We pick our favourites from BFI’s 60th London Film Festival.
Still from American Honey.
The annual BFI London Film Festival is a must for Londoners and this year’s diverse line-up promises not to disappoint. The renowned festival serves as a creative platform for the UK’s best up-and-coming filmmakers, with this year marking the exciting launch a £50k bursary award. The festival continues charting progressive territories by representing female filmmaking talent, showcasing 114 films directed or co-directed by women.
The festival runs from the 5th-16th of October boasting a selection with something for everyone, from potent, politically charged dramas to visually striking coming of age art-house films. The festival line-up features over 245 films, so here at Wonderland we’ve rounded our top seven picks of the films you will not want to miss out on… Lights, camera, action!
‘When you love someone you have to be careful with it. You might never get it again.’ This glossy, metafictional thriller is the newest release from designer turned writer/director Tom Ford, adapted from late American novelist Austin Wright’s 1993 book Tony and Susan. The film stars Amy Adams and Jake Gyllenhaal as a divorced couple uncovering dark, twisted secrets about one another. The stylish noir explores ideas of intimacy, guilt, and violent revenge leaving us wondering how well we can know anyone, even ourselves.
Acclaimed British filmmaker Andrea Arnold returns with this arresting, emotional feature, part atmospheric millennial odyssey part social commentary on America. We’re immersed in Star’s world (Sacha Lane), a teenage girl who leaves her Mid-Western home to hit the road with a group of nomadic youths selling magazine subscriptions, managed by Jake (Shia LaBeouf). This is a dreamy story of pain, empathy, and ultimately hope.
Director Mijke de Jong gives us a subject that couldn’t be more politically relevant given the recent controversial banning of the ‘burkini’ on the beaches in France and the spread of anti-Islamic sentiments across Western Europe. The film tells the troubling story of Moroccan/Dutch teenager Layla (Nora El Koussour), who, having become radicalised by the rise of Islamophobia in her country, marries a jihadist and moves to an Islamic community in the Middle East where she finds herself even more marginalised. The film gives voice to an experience of Muslim femininity and explores the vulnerability and disillusionment of youth.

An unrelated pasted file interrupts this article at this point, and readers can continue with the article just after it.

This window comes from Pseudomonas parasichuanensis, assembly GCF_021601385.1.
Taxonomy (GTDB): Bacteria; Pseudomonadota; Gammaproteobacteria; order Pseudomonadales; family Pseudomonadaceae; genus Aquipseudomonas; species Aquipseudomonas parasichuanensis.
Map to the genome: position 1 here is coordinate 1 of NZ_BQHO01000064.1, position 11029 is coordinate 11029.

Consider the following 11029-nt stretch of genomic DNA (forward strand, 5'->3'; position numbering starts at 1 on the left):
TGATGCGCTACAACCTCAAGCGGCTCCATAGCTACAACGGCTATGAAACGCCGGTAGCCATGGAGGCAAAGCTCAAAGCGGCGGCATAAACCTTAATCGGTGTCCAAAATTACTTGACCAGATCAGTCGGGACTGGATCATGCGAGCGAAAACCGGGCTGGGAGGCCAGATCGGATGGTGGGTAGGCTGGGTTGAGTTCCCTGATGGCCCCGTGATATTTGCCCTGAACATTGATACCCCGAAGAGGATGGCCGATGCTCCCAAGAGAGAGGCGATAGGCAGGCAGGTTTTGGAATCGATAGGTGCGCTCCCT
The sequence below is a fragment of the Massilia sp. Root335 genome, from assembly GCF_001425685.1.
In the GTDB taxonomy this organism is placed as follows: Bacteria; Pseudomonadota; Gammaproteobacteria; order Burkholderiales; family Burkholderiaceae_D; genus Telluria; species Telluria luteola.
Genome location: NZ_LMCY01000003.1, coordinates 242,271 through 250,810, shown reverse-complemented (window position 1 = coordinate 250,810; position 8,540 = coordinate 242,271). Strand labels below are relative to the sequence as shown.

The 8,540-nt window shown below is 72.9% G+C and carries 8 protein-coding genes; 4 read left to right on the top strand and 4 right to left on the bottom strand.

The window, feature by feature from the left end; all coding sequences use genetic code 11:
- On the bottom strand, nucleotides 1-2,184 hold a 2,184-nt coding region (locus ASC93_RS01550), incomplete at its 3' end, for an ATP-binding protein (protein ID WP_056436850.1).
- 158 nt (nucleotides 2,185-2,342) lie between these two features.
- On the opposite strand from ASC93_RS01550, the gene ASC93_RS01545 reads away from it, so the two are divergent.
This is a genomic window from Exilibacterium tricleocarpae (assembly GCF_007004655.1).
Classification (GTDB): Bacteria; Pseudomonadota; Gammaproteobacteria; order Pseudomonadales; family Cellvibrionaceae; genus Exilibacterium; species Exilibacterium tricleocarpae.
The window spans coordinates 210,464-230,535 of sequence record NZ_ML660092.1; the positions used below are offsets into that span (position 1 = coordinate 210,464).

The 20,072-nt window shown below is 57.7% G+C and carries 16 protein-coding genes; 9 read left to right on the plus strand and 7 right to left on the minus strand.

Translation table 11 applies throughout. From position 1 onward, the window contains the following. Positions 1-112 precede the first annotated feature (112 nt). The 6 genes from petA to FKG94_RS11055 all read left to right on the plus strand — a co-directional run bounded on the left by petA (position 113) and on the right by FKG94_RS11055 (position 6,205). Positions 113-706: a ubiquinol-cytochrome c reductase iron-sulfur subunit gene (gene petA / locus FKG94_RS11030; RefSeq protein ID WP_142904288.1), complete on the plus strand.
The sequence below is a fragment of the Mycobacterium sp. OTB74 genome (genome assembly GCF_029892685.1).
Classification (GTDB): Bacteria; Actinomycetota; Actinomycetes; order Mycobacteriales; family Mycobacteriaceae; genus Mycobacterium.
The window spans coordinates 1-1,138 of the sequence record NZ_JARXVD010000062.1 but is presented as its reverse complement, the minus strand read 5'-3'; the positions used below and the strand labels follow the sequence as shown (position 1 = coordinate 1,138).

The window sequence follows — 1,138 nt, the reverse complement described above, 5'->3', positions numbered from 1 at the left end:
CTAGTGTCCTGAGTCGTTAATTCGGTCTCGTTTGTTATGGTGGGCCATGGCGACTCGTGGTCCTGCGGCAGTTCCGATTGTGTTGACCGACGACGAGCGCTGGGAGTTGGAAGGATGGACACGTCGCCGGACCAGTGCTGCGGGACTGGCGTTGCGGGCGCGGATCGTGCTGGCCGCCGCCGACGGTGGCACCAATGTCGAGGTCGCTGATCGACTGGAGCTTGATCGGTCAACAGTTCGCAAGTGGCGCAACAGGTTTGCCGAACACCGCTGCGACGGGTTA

While walking to work Ania (Lillith Stagenberg) locks eyes with a wild wolf, and in a fit of epiphany, decides to abandon her life of monotonous modern conformity and assumes a new identity through nature, that of a hunter. She embarks on a life of sexual freedom and anarchy. This German drama directed by Nicolette Krebitz is a unique story of liberation that questions the very essence of civilisation.
With her debut feature film Director Hope Dickson Leach weaves a grief stricken tale of familial ruin set in rural Somerset against the floods of 2014. Clover Catto (Ellie Kendrick) returns home after her brother’s suicide. Leach explains that ‘the Somerset floods happened largely because the rivers had gone undredged which felt like a perfect metaphor for a family that doesn’t communicate.’ The way the locals came together and railed for change serves as an example for the way the family must learn to communicate with each other rather than burying and repressing pain.
All This Panic
Shot by director Jenny Gage and her cinematographer husband Tom Betterton over a period of three years, this intimate documentary chronicles the adolescence of a group of teenage girls in Brooklyn as they manoeuvre the turbulent waters of mental health, high-school, family, and sexuality. The film is punctuated by the young women’s impressive display of wisdom beyond their years and self -awareness.
Set in the Olympic Village in Athens 10 years after the 2004 Games, director Sofia Exarchou’s debut feature depicts the identity struggle of a lost generation, the teenage kids of working-class Athenian families who inhabit the free housing on the property. In imagery reminiscent of Harmony Korine’s Gummo meets Larry Clark’s Kids, the teens are shown to wander the ruins, playing at Olympic games and organising dog mating for money. The film engages with the wider issues of contradiction between Greece’s ‘glorious past’ and the modern social problems the country faces.
The BFI London Film Festival runs from the 5th-16th October
Words: Elly Arden-Joly